Popular international tournaments of Rugby Union are the Rugby World Cup and Six Nations.

Rugby League

Rugby Union is better known, but in many parts of the UK Rugby League is insanely popular as well. The latter is faster paced than Rugby Union, without drastically changing the game. The fundamentals are still the same: two halves os 40-minutes (though only 13 players participate on each team). Besides the lack of rucks and mauls after a tackle, a try is worth only four points instead of five and a field goal (or drop goal) is only worth one point instead of three.

A conversion is worth 2 points in both versions of Rugby. Knowing how the point system works is important for valuing key players; someone who has a high percentage on the conversion, is slightly more relevant in the League than the Union in terms of percentages.

Another detail to keep in mind for betting (for example; team to score X times during a match) is that in Union there is no limit to the time in possession of the ball, while in League the possession is turned over after six tackles regardless.

Popularity of Rugby League Betting

The center of Rugby League popularity lies in England and France. The Championship and the Super League are the well known competitions for anyone on the Island, while the Elite One Championship and the Elite Two Championship draws the same amount of attention in France.

Outside of Europe, Rugby League Betting is quite popular in Australia with the National Rugby League (NRL) and Super Premiership New South Wales (NSW). Internationally, expect to find a lot of fans anticipating the Four Nations, European Championship and the Rugby League World Cup.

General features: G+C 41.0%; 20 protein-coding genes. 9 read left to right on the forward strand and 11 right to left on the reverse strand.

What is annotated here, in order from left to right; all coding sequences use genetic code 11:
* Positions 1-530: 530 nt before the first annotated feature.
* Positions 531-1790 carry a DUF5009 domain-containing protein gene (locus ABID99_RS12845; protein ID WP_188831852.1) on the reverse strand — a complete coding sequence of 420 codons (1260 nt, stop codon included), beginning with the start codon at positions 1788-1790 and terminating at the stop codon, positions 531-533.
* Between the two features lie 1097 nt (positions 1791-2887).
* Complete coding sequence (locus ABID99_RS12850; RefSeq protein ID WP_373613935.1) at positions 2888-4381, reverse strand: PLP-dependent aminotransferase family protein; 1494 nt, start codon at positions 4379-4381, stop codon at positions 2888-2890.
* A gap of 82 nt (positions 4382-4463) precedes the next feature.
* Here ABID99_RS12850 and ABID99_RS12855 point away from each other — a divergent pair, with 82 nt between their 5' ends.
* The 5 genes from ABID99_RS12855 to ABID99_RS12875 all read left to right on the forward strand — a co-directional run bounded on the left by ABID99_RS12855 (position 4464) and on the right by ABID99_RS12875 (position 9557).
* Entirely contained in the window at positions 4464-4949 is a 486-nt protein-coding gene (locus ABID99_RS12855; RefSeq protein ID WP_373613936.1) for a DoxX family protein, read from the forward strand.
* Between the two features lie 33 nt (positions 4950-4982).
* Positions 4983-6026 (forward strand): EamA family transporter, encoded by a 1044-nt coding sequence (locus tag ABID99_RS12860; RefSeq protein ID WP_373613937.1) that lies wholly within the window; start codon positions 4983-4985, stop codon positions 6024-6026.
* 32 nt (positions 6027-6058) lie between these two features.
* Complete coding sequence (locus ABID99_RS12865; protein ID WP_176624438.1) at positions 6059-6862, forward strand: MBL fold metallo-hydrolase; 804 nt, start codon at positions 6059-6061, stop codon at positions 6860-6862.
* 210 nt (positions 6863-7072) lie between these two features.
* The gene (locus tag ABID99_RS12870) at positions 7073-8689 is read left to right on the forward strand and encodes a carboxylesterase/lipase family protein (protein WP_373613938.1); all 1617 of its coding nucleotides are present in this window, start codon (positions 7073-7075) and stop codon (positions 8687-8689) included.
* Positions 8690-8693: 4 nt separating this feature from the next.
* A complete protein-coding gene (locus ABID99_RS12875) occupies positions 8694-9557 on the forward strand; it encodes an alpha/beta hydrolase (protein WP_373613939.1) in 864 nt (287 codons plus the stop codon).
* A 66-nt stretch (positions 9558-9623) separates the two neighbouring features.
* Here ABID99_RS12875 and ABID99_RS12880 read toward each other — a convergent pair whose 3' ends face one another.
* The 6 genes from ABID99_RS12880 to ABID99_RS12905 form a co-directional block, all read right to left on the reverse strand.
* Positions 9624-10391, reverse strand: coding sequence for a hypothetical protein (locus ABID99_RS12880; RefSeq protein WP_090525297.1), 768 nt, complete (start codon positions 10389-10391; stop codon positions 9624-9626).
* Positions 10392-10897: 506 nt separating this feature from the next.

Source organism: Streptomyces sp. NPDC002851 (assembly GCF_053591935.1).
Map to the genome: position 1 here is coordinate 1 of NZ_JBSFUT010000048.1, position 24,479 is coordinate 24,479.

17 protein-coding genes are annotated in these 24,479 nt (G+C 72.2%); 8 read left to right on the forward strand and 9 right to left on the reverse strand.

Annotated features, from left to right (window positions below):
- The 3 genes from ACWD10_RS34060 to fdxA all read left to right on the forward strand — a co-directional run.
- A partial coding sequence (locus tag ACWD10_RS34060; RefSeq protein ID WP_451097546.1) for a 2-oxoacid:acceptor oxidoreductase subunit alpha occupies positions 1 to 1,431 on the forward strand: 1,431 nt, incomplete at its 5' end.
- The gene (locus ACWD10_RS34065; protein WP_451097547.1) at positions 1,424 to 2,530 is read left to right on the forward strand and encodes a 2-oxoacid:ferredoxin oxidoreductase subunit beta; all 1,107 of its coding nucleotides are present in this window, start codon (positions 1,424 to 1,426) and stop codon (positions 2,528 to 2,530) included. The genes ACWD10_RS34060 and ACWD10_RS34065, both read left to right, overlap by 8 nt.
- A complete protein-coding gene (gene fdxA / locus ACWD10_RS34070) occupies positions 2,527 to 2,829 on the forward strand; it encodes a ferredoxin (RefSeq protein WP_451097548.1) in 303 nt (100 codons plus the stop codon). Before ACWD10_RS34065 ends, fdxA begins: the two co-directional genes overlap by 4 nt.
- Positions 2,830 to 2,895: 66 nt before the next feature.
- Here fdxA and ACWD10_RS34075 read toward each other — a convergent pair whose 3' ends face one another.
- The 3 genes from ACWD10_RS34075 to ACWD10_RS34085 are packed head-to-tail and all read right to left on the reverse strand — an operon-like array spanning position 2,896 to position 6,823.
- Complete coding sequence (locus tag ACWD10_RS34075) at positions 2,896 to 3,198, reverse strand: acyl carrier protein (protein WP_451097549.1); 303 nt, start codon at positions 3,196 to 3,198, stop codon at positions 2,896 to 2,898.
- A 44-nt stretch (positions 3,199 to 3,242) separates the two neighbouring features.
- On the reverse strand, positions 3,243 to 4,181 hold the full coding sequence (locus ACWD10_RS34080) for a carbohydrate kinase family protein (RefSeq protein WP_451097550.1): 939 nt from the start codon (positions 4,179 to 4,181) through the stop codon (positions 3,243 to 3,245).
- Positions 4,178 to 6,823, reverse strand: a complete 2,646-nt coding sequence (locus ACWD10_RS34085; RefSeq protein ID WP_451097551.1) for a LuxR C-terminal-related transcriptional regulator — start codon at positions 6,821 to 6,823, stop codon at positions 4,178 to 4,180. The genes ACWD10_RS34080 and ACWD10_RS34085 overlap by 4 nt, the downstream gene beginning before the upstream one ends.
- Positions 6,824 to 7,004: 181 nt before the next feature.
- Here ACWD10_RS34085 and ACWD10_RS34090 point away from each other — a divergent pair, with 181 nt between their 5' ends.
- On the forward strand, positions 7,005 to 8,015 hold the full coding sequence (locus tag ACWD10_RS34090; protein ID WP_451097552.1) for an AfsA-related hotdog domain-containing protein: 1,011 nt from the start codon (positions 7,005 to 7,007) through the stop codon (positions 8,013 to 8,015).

Rugby Betting Basics Terms

There are a couple of terms that you need to incorporate in your vocabulary when starting with Rugby betting. We’ll try to explain them to you as clear as possible. The three most important are Handicap, Money Line and Totals.

Money Line

The easiest form of betting. Simply pick an outright winner of a match. There are no differences here between Rugby League and Rugby Union.

Handicap

Did you try a few Money Line bets? Good, then you might be looking for a new challenge in the form of handicap betting. To make the game interesting if the teams differ to much in strength, a bookmaker can give one team a negative handicap or another team a positive one.

Meaning that to ‘win’, a team with a negative score has to win with bigger figures for bookmakers to consider them the winners. A team with a positive handicap can even payout if the lose, they then just have to lose by a small margin.

Totals

Known in football as ‘over and under’. The bookmaker sets a total figure of points potentially scored during a game and it is up to you to decide whether the total points go over or under that amount.

It’s up to you to use this knowledge to your advantage. Of course every first is a bit of a pickle, that is why we give you one Free Bet to practice and to start of your fortune with! Go and use your Rugby Betting Basics knowledge today!